One Day at a Time Season 3 Exceeds Expectations…Again!

This is a recap I wrote about one of my favorite shows. It’s final season aired on Netflix and it got cancelled, but I’m hoping with enough traction, another network will pick it up. Here is the original post.

There was a moment there last year when One Day at a Time (ODAAT) fans weren’t sure if they’d get a season 3, but thanks to some persuasive hype from fans across Twitter and the internet overall, this little show that could saw the light of day once more. You could say, it’s taking things one day at a time (okay, I’m sorry, but Elena Alvarez would be proud of that one).

Speaking of Elena Alvarez and pride, this season of ODAAT continues the energetic and quirky Latinx’s coming out and coming of age story. The show does a magnificent job of depicting her growing relationship with her Sydnificant Other and taking the next step: sex. Yes, that’s right. ODAAT tackles the quintessential teenagers and sex storyline not with a heterosexual couple, but with a queer one, and that’s just sensational.

Why is it sensational you ask? Because most shows deal with this subject from the heteronormative perspective, with parents worrying about their babies learning the logistics of intercourse, teaching them about safe sex, and just what taking that next step can mean for a 15-year-old.

In this show, Penelope Alvarez, Elena’s mom, goes through the exact same concerns and worries about her daughter, and even consults her go-to lesbian friend for advice on how to handle the situation. This is one of the many things that makes the show so special. It doesn’t shy away from the hard conversations, it makes sure to include as many perspectives as possible, and it has so much fun and heart while doing it.

One Day at a Time covers all matters, from drug use, to addiction, to rape culture, to the idea of womanhood in contemporary times. The episodes that focus on Alex’s encounters with smoking and marijuana contain the humor you’d expect from a sitcom, but also touch on a valid point of view concerning brown communities.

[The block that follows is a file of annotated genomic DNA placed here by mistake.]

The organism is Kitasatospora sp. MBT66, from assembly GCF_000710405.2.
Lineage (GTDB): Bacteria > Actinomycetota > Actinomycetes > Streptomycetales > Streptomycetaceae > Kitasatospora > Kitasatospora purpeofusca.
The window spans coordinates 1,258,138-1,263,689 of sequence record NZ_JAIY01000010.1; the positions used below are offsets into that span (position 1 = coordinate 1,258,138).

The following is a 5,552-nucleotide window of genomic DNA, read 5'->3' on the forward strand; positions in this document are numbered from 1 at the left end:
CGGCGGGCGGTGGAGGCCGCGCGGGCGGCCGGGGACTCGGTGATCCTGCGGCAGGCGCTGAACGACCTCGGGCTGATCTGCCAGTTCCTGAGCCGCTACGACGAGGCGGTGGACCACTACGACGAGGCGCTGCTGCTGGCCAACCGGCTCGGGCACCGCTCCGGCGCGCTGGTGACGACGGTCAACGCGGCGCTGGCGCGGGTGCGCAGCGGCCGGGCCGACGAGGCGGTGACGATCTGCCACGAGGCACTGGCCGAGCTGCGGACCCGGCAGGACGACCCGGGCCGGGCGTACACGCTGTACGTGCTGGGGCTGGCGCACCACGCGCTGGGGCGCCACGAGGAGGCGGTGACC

His mom admits that she also smoked when she was about his age, but tells the story with an experience of being the only girl in her group of friends to get arrested while the rest were let off with warnings. She doesn’t approach the matter as one of criminality, but she is realistic about the implications of Alex getting caught.

Possibly one of the most heartbreaking moments in the season is Schneider’s relapse. Since the first episode, the audience has rooted for the honorary Alvarez member, so to watch him fall after eight years of sobriety was devastating, giving fans a minor taste of what actual families of addicts must feel. Though it’s met with all the severity called for from such a situation, it is not without compassion.

The Alvarez family stands by Schneider’s side as he admits he’s fallen off the wagon. While Penelope gives him the reprimand he needed, she also gives him the love and friendship he needs to get back up. She is absolutely the perfect picture of the Latinx mom: tough, but full of love.